childbearing in their mid-20s; birth spacing is culturally desirable; and abortion is
legally available, appears to be reasonably safe, and is widely sought even though
in Mongolian terms it may be costly (the ofﬁcial abortion rate in 1998, which
does not include many private abortions, was 20 percent of live births; Rak and
Janes 2004). As a result, the total fertility rate has dropped steadily over the past
several decades to the present rate of 2.3 births/woman (the TFR in 1990 was
4.3). As we discuss further below, the vast majority of women continue to receive prenatal care, and nearly all births take place in medical facilities. These
data suggest that the social, demographic, and institutional correlates of maternal mortality found in many poor and middle-income countries are not present in
Representatives of the Mongolia Ministry of Health and the World Health
Organization interviewed in 2000 attributed the problem of maternal mortality to
several interrelated factors that affect the quality and accessibility of health care,
particularly in rural areas. They point to the closure of many maternity waiting
homes, especially during the early years of the transition when government investments in health care declined rapidly. One consultant to the WHO suggested that
much of the blame for high maternal mortality can be attributed to the inadequate
training of rural physicians and midwives, coupled with the lack of emergency
drugs and an overall disintegration of the health system. All interviewees suggested that a weakened communications infrastructure, the disintegration of the
rural ambulance service, and a poor transportation system also contribute to the
problem. Finally, an ofﬁcial in the Ministry of Health noted that substantial and
increasing levels of underlying disease might contribute to the rates of complications and death. Women in Mongolia suffer from high rates of urinary tract
infections and anemia (see Table 3 below, also UNDP 2000; WHO 1999). High
rates of urinary tract infections may be explained in part by disturbingly high rates
of sexually transmitted disease (UNFPA/MMOH 2001). MATERNAL MORTALITY IN POST-SOCIALIST MONGOLIA 245 Table 2
Attributed direct and indirect causes of death, cases of maternal mortality, Mongolia
Main causes: No. of cases % of cases 86
1 Contributing factors:
Poor antenatal care
“Inadequate skills” of doctor or midwife
Long distance from medical care facilities
Late referral to a doctor or midwife
“Irresponsibility” of doctors and medical staff
Shortage of drugs
Delay of ambulance
No clear contributing factor
No data 79
6.9 Underlying disease present in mortality cases (some
cases had more than one diagnosis)
Kidney and urinary tract
Neurological and psychiatric diseases
No underlying disease noted
No data 64
12.9 Postpartum hemorrhage
Indirect causes “extragenital diseases”
Rupture of the uterus
No data Ofﬁcials noted that rates have improved since 1994 as a result of rebuilding and reopening many maternity waiting homes, improved supplies of emergency drugs, and concerted efforts by the government, supported by UNICEF and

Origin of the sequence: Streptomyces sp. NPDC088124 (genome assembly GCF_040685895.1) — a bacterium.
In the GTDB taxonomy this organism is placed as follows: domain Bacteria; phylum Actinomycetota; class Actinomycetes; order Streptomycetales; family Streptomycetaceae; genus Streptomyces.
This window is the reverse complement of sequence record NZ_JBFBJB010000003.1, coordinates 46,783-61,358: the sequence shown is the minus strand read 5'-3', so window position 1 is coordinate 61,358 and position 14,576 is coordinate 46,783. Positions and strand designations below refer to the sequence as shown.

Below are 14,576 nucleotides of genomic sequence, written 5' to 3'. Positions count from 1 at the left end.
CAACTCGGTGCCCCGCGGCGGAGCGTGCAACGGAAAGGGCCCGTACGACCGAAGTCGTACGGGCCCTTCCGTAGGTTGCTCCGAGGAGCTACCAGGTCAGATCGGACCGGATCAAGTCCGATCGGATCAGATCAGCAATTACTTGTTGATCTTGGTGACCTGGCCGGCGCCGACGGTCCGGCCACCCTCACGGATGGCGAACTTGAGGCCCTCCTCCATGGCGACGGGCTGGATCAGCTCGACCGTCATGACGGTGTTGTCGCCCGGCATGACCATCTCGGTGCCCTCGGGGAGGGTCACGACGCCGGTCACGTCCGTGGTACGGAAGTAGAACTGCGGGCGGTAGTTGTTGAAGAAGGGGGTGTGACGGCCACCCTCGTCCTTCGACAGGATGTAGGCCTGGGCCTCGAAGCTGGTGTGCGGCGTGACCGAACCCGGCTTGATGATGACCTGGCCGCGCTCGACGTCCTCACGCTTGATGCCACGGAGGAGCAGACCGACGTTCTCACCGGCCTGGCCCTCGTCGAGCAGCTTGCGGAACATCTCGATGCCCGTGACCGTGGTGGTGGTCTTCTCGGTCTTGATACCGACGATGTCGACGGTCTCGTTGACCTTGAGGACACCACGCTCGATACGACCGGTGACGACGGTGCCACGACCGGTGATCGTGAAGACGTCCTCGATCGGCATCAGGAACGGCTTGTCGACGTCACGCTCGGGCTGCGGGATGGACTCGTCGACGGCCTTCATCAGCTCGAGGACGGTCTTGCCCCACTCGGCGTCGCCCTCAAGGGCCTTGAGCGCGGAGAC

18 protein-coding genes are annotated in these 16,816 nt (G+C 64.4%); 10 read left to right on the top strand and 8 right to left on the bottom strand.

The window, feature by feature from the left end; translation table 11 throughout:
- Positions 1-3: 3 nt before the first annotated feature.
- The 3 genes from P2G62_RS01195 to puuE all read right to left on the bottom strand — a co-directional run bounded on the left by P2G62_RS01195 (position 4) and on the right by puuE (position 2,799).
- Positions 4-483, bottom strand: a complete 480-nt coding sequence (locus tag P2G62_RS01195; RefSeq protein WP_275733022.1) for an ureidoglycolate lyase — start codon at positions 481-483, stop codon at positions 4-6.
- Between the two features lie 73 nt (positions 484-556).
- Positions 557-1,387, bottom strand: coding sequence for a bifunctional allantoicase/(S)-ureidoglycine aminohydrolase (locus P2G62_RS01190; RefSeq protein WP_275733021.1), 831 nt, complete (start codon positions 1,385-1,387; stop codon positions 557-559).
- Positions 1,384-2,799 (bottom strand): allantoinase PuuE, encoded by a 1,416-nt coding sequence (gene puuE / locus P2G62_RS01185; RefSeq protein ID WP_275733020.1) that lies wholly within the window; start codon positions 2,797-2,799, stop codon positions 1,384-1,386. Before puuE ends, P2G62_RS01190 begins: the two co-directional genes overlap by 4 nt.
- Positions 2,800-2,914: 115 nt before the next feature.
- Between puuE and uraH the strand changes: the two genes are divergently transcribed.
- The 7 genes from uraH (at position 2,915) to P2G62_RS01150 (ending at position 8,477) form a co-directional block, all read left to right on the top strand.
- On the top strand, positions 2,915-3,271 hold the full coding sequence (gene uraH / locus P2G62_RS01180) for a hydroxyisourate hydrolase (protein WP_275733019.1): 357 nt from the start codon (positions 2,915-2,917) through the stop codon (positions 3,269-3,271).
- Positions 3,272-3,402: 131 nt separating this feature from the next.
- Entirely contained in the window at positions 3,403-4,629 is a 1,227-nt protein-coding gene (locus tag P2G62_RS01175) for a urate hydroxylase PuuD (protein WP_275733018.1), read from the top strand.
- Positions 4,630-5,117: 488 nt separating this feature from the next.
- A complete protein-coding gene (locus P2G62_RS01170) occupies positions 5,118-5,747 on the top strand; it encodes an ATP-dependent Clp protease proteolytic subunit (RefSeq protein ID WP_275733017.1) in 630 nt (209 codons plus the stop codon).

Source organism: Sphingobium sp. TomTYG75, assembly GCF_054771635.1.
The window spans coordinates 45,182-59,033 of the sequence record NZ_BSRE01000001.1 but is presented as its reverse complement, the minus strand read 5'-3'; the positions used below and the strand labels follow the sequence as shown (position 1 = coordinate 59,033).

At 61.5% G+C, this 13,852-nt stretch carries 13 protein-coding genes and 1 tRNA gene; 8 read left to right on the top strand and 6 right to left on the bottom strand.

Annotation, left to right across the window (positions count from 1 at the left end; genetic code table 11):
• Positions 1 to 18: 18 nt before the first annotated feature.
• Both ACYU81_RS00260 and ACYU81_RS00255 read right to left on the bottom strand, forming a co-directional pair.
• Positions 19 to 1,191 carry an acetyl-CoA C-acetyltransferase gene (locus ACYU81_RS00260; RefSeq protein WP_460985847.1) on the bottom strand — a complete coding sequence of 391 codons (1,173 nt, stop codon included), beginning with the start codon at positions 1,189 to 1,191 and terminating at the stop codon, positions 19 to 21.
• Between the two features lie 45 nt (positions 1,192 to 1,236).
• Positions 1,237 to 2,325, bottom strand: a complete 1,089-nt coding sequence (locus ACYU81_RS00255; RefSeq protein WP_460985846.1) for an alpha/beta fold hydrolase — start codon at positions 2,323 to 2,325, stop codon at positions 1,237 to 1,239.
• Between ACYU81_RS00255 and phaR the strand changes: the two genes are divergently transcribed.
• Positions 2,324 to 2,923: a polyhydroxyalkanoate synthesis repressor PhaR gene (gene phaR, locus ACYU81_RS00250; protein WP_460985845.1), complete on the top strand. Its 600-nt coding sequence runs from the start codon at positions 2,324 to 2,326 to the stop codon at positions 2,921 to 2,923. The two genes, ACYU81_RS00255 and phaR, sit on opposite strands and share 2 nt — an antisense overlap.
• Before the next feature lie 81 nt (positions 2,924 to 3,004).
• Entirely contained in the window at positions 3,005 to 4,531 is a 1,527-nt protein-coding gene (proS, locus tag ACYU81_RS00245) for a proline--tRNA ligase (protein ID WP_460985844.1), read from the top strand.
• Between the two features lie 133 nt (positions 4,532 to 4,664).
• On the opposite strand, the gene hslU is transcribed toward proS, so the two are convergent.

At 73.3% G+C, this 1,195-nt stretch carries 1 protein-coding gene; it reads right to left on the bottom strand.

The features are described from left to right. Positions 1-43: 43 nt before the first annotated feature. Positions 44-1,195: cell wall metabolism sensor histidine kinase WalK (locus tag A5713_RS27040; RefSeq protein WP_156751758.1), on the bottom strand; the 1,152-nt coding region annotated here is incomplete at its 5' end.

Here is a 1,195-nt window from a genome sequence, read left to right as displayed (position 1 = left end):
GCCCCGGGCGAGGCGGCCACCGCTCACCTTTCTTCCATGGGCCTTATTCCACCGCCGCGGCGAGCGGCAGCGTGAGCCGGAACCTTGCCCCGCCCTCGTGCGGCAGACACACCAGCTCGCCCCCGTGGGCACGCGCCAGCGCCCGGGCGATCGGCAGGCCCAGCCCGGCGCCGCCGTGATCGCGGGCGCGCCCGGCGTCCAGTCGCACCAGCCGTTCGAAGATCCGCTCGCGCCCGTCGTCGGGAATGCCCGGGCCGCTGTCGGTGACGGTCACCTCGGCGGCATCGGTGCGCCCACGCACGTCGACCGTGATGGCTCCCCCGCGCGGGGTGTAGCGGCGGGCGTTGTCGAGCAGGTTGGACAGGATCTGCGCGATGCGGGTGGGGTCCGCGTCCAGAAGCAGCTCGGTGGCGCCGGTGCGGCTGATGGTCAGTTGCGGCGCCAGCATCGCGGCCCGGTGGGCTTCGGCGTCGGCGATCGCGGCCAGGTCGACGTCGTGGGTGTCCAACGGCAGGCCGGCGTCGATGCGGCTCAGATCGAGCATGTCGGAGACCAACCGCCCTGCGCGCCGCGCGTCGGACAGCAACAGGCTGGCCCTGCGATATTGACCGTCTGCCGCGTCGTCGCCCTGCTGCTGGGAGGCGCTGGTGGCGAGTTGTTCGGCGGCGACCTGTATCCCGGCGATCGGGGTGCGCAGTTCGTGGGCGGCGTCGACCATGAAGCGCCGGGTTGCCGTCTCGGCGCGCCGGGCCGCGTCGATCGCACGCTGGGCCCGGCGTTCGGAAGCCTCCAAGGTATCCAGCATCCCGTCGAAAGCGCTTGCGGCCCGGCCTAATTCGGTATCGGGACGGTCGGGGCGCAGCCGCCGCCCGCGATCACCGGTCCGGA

UNFPA, to train reproductive health care providers in managing reproductive and
obstetric health problems.
In our review of documents and case records, we sought to examine these
hypothesized determinants in greater detail. In Tables 2 and 3, we present information on all 217 maternal deaths recorded in Mongolia during the three-year period 246 MEDICAL ANTHROPOLOGY QUARTERLY
Description of maternal deaths, Mongolia, 1996–1998. Indicator Cases (217) % of Cases Mother’s residence
Aimag (province) centers
Soum (county or district) centers
Bhag (township or community) 19
43.3 Where delivery occurred:
Maternity houses in cities
Aimag hospital’s obstetrical department
15.2 Where death occurred:
Maternity houses in cities
Aimag hospital’s obstetrical department
1.8 Educational level of mothers:
General occupational status of mothers:
Age unknown MATERNAL MORTALITY IN POST-SOCIALIST MONGOLIA 247 from 1996 to 1998. Attributions of cause of death (Table 2) were made in this
case by physicians in the Ministry of Health, and are reported here as they were
reported to us. Postpartum hemorrhage is the main direct cause of death, followed
by underlying or “indirect causes” and eclampsia. Our review of the 1998 records
suggests that underlying disease is increasing in importance as the attributable
cause of death. Analysis of rural records suggest that eclampsia is more prevalent
in rural than in urban areas. Physicians attribute these higher rates of eclampsia in
rural areas to inadequate antenatal care and underlying urinary tract infections (kidney disease), which they consider to be associated with “difﬁcult conditions” and
“cold” in the countryside.11 Other underlying causes include anemia, respiratory,
and cardiovascular disease.
Published analyses of the most recent data (1999; these ﬁgures are not shown
in Tables 2 or 3) by the Mongolian Ministry of Health indicates that 43 percent
of deaths were attributed to underlying or indirect causes. These 1999 data also
indicate high rates of anemia (47 percent) and urinary tract infections (32 percent)
(Demberelsuren and Dorjpurev 2000). Corresponding to seasonal demands on
women’s labor in a high-risk economic environment, maternal mortality is greater
during the highest stress period of February through July; 60 percent of all maternal
deaths in 1996–1998 occurred during this period (Demberelsuren and Dorjpurev
Ministry of Health physicians attempted to come to a consensus regarding
the relationship of inadequate health care and poor health care infrastructure to
maternal deaths. Though antenatal care rates are quite high (the great majority